Home > Corruption, Human rights, Papua New Guinea > PNG ferry overloaded, unsafe: report

PNG ferry overloaded, unsafe: report

September 6, 2012 Leave a comment Go to comments

AAP 

A FERRY which sank in stormy seas in Papua New Guinea, claiming as many as 161 lives, was overcrowded, unsafe and unseaworthy, according to a damning report released by the government.

The MV Rabaul Queen went down in rough weather on February 2 after it was hit by three large waves which capsized the vessel, flinging some of those on board into the sea and trapping others below deck.

The report by the PNG Commission of Inquiry was unable to determine how many people were on board because there was no manifest, but said it was carrying at least 392, and possibly as many as 411 people, despite a maximum capacity of 310.

The commission said on Wednesday the Rabaul Queen was unsafe for the overnight voyage from Kimbe to Lae because, among other things, it did not meet appropriate standards for the 4- to 6-metre waves and gale force winds.

The commission said it considered the ship was unseaworthy and should never have departed Kimbe because it was not manned by a competent crew and did not carry lifejackets for children.

“Simply put, the ship should not have been where it was in the conditions that were present on the morning of 2 February 2012,” it said.

It said the operator Rabaul Shipping and its master, Captain Anthony Tsiau, 54, failed to consider the best weather information before the ship sailed or during the voyage, despite a government warning of gale force winds causing very rough seas.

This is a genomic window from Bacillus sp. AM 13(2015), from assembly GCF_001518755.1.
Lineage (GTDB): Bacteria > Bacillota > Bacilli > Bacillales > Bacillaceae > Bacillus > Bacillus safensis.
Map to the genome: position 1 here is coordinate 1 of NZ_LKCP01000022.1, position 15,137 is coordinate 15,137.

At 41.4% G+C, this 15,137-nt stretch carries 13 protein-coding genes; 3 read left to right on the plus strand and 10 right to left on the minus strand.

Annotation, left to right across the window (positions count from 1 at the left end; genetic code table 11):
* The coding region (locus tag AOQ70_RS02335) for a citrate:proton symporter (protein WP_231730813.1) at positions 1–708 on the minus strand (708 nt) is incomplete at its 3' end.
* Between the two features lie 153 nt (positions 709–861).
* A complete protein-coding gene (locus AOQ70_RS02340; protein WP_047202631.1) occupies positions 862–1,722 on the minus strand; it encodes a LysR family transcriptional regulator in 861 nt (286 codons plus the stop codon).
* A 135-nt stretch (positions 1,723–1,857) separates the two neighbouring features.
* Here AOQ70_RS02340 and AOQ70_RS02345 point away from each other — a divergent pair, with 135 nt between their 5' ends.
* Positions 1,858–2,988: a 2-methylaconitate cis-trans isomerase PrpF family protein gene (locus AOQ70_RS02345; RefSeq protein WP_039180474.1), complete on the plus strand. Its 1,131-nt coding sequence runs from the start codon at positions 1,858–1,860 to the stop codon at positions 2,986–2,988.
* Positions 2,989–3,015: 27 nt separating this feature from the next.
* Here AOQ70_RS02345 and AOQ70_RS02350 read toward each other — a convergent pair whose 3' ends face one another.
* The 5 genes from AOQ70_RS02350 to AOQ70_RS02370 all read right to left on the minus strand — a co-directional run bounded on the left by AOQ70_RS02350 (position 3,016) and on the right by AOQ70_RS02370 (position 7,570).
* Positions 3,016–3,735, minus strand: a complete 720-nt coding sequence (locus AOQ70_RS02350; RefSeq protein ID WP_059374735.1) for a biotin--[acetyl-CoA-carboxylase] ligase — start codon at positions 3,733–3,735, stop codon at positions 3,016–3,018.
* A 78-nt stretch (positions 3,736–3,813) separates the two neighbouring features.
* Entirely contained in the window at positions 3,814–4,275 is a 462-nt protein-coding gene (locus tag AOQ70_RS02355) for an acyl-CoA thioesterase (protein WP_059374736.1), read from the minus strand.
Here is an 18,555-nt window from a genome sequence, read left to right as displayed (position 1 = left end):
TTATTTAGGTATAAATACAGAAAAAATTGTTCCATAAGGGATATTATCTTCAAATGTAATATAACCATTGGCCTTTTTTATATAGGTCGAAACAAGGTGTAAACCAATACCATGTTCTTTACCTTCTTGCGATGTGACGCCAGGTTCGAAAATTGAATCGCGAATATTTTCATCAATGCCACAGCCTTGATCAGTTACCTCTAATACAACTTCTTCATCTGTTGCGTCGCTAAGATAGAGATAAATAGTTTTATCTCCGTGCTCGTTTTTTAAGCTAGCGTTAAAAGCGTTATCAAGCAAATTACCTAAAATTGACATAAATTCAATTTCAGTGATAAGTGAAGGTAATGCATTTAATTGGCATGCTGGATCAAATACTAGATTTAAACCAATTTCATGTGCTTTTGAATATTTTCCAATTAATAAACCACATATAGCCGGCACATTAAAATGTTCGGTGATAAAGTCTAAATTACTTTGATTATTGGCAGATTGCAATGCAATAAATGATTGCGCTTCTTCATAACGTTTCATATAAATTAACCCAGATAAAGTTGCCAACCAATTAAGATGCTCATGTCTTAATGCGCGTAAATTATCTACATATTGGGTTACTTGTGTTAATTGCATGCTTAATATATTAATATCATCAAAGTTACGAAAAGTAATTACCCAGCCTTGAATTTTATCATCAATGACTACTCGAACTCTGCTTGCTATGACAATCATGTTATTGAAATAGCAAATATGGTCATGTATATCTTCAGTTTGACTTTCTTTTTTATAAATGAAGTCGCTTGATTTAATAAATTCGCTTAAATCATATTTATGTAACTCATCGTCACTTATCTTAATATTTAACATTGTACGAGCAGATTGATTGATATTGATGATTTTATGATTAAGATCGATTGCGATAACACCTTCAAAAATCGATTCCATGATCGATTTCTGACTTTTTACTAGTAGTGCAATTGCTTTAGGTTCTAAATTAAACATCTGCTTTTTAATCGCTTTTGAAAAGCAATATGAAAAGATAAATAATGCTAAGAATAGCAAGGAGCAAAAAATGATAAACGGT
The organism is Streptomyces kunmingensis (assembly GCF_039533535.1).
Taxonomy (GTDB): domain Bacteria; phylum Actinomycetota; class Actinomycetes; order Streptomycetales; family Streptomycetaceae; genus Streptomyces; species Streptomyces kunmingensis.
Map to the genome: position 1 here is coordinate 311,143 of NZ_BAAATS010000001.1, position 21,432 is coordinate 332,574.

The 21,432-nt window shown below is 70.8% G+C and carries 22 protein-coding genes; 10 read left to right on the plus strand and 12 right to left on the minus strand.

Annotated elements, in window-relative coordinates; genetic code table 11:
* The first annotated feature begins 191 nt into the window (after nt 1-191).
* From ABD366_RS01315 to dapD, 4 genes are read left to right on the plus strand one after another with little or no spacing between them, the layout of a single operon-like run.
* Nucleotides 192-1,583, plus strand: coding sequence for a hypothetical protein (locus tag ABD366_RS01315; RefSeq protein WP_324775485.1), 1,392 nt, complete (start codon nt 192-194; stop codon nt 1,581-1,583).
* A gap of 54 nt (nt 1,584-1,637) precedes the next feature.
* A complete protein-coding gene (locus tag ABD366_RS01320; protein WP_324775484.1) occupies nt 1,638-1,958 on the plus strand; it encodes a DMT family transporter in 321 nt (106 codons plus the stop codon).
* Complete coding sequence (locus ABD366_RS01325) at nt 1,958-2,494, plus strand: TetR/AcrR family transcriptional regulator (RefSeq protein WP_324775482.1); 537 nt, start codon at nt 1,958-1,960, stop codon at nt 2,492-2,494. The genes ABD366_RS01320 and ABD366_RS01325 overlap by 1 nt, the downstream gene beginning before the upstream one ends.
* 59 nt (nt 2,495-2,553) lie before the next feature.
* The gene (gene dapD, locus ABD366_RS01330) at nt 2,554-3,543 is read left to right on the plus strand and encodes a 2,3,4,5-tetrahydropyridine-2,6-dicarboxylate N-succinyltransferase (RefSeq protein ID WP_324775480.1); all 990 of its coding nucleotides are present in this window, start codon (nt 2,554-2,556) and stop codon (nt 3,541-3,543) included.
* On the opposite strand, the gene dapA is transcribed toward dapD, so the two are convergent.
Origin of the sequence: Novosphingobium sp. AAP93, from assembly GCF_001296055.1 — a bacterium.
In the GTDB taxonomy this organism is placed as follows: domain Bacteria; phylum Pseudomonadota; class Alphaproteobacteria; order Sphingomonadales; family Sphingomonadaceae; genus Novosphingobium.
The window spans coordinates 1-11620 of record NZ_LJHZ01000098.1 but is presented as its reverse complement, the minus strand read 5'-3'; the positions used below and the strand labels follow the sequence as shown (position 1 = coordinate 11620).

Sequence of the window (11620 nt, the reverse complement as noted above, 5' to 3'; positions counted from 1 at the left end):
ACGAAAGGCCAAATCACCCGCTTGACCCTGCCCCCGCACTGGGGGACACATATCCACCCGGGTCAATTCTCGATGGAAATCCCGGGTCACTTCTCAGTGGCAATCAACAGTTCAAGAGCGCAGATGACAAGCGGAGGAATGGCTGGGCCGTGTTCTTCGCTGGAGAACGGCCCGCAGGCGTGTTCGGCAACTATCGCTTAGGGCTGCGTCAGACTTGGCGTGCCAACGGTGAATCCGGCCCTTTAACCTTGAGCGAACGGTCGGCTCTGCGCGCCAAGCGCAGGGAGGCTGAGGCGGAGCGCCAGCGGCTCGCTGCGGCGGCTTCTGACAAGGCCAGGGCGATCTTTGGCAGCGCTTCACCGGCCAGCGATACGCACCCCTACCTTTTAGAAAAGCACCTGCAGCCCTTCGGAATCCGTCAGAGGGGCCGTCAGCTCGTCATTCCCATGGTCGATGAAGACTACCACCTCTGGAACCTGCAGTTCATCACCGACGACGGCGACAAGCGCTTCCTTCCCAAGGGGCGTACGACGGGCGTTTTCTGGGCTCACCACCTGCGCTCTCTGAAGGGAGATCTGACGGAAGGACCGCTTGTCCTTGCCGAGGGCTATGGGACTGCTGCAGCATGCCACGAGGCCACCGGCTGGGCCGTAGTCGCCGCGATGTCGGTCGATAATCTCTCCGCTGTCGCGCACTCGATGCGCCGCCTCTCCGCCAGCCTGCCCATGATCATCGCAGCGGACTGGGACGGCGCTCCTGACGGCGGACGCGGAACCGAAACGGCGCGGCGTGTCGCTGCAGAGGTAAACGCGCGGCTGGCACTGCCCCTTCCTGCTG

The inquiry said passengers had described conditions on board as “packed” and “overloaded”, saying people were sitting shoulder to shoulder on the decks and could not stretch out their legs.

“At the time of the sinking, the owner of the Rabaul Queen, Captain (Peter) Sharp, had been compromising the safety of passengers and crew on all his ships for a number of years,” Deputy Prime Minister Leo Dion reportedly told parliament.

“Ships were regularly overloaded, they sailed in unsuitable weather conditions and the fleet was poorly maintained,” Dion said, according to the Australian Broadcasting Corporation.

The inquiry found that after a night at sea, a large wave hit the Rabaul Queen at 6.15am and before it could fully right itself, a second smashed into the ship.

As water began to flood in, a third wave hit the exposed hull and the 21-year-old Japanese-built passenger ferry capsized off the coast of PNG’s second largest city, Lae. It sank so quickly the master did not broadcast a mayday signal.

When rescue ships began to arrive at the scene some three hours later, they pulled 246 survivors from the water. Four bodies were also recovered.

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